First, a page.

While we at McLean’s are certainly advocates for vaccinating our pets, vaccines are certainly a hot topic these days. One particular aspect of the vaccine debate that I find the general public may not understand is that of “herd (or community) immunity” and population medicine.
Whether we’re discussing a vaccine for our pets or ourselves, I find too often we focus on that pet merely as an individual, and neglect to consider the population within which that individual lives. “Herd immunity” (crudely titled from its agricultural roots) describes the immunity that exists in a large group of individuals (all the dogs in Toronto, for example) to a certain infectious disease agent because a large percentage of that group is vaccinated against that agent. For example, you need 85% of a human population to be vaccinated against diphtheria in order to prevent an outbreak. In other words, when 85% or more of the population is vaccinated, the disease cannot spread through the population because too many people are protected; it keeps hitting roadblocks of vaccinated individuals. When less than 85% of the population is vaccinated, the disease is able to spread through the population and cause an outbreak. This number (85%) varies with the virulence of the disease as well as the effectiveness of the vaccine. For most diseases, it varies between 75 and 95 percent.
So what does that mean to you or me? It means that if you never vaccinate your dog or cat and your pet never contracts these diseases we vaccinate against, it’s not that vaccines are unnecessary; it’s that enough of the other dogs and cats in the greater population got vaccinated and thus prevented the “bug” from ever getting to your pet. You could knock on your neighbour’s door and thank them.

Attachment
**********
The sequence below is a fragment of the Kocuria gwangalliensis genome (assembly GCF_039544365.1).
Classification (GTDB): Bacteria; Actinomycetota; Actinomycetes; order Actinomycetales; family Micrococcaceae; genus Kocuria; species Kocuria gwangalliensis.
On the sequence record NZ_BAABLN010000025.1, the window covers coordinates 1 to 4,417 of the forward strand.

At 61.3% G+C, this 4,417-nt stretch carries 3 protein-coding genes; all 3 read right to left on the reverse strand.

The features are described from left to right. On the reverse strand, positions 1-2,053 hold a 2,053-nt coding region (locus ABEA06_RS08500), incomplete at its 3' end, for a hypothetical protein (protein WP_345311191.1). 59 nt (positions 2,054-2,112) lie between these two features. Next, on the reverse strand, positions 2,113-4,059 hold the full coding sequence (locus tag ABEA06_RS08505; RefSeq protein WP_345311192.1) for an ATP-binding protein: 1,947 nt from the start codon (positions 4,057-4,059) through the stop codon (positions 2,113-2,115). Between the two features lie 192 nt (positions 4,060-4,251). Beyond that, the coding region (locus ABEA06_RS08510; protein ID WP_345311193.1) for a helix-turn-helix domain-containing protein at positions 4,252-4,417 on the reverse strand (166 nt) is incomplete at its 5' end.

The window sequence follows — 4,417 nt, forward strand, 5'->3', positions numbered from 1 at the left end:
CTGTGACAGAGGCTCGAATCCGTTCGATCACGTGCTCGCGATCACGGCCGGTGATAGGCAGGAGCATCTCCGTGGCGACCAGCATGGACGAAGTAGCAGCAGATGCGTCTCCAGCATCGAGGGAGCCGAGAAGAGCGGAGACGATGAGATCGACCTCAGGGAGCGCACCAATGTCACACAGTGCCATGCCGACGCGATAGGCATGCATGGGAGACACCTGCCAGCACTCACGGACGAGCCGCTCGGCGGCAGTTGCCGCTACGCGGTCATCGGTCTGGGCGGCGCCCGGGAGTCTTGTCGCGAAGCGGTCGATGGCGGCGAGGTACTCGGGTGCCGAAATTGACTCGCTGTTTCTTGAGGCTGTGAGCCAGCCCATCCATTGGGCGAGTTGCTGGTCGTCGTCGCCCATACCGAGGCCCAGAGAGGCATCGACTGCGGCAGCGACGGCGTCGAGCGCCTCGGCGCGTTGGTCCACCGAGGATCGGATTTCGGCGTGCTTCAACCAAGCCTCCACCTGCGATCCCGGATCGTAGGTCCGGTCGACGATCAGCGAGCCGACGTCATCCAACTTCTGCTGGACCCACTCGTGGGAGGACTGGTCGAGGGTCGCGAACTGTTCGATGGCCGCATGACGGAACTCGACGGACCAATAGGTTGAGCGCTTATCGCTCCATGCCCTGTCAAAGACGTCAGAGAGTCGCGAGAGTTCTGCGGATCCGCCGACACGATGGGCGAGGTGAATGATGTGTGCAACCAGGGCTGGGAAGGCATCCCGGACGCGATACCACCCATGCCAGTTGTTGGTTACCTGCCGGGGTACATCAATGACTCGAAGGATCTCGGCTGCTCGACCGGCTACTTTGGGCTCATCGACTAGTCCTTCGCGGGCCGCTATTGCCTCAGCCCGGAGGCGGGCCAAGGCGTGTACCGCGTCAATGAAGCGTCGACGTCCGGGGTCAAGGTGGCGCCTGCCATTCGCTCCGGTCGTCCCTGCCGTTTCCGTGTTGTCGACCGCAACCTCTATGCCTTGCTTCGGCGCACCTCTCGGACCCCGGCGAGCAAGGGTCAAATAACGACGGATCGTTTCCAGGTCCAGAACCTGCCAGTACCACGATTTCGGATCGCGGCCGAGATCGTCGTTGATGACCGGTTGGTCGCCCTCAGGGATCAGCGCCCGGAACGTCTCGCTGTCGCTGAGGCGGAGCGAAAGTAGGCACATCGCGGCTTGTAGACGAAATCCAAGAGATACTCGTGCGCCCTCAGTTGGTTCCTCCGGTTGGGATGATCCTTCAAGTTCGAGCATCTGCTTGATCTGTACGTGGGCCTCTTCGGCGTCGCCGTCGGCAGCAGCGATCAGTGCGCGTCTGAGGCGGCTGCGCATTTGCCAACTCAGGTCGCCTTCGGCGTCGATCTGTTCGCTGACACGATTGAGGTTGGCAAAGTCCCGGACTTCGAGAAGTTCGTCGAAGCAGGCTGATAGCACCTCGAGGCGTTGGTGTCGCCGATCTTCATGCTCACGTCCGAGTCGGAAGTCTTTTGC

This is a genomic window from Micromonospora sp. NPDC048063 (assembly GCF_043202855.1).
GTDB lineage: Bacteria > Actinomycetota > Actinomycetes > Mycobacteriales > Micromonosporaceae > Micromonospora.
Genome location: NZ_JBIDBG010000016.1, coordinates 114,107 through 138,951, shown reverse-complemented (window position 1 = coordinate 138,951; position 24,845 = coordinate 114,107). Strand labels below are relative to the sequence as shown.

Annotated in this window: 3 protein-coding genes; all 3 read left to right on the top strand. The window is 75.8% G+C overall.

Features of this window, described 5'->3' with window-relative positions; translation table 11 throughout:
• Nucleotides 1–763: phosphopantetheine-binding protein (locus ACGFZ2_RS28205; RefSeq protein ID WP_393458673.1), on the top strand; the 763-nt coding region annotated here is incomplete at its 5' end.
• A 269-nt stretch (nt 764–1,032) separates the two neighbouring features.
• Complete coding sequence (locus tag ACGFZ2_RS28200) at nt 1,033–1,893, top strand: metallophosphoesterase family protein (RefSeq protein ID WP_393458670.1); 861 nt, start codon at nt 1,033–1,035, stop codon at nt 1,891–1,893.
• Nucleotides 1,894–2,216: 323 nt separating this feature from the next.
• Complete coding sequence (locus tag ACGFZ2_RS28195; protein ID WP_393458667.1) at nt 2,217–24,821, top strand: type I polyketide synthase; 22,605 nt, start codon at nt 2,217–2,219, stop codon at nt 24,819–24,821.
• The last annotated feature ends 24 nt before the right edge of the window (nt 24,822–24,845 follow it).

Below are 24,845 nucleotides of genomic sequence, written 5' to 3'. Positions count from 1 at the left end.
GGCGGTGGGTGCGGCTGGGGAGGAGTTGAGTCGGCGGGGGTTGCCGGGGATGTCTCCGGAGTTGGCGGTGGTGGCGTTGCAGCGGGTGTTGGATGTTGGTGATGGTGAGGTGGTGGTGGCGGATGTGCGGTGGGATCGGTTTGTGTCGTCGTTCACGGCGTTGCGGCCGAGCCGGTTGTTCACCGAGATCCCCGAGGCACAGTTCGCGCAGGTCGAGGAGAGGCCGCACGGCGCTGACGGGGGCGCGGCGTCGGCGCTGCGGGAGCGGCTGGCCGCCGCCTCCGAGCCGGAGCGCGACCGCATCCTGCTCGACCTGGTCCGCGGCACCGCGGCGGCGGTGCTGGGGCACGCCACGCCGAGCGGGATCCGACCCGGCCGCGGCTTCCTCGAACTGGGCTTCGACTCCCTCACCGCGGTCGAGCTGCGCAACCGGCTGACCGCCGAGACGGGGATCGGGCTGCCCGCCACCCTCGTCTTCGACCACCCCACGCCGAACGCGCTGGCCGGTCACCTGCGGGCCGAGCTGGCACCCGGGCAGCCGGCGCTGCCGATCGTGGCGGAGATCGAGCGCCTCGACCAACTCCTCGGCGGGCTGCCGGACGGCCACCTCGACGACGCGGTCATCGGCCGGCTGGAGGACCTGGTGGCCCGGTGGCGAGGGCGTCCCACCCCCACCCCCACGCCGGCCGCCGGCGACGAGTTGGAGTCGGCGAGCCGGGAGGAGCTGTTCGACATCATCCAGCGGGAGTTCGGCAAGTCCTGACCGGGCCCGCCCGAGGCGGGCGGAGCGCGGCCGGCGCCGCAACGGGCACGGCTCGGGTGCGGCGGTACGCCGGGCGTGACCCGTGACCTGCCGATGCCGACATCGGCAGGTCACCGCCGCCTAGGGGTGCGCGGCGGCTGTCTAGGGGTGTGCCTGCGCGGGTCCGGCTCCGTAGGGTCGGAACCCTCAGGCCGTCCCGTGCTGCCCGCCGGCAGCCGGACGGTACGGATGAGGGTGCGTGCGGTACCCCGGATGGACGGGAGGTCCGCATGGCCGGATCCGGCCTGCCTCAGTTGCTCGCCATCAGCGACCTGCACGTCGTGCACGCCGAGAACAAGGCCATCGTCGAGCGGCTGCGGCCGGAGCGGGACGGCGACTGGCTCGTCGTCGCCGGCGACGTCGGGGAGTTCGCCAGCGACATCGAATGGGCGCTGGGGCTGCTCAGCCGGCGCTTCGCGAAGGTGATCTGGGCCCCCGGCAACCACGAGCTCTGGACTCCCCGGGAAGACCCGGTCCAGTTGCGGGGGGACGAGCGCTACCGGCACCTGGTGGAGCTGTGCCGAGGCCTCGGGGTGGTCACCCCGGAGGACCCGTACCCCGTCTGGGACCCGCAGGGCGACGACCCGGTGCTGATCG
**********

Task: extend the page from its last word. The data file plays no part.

Knowing and understanding this, it’s helpful and important to remember that how you care for your pet isn’t necessarily just about your one pet; it’s about the greater population health. Vaccinating your pet not only protects him or her, it also works to help protect all the dogs in the community, especially those who cannot receive vaccines for medical reasons. At the end of the day, like so many aspects of our lives, I think we should be asking ourselves: If everyone made the decisions I made and acted as I do, would the world be a better or worse place? Am I a part of the solution, or part of the problem?
Vaccinate your pets. We’re all in this together.
Written by: Dr. Sean Colyer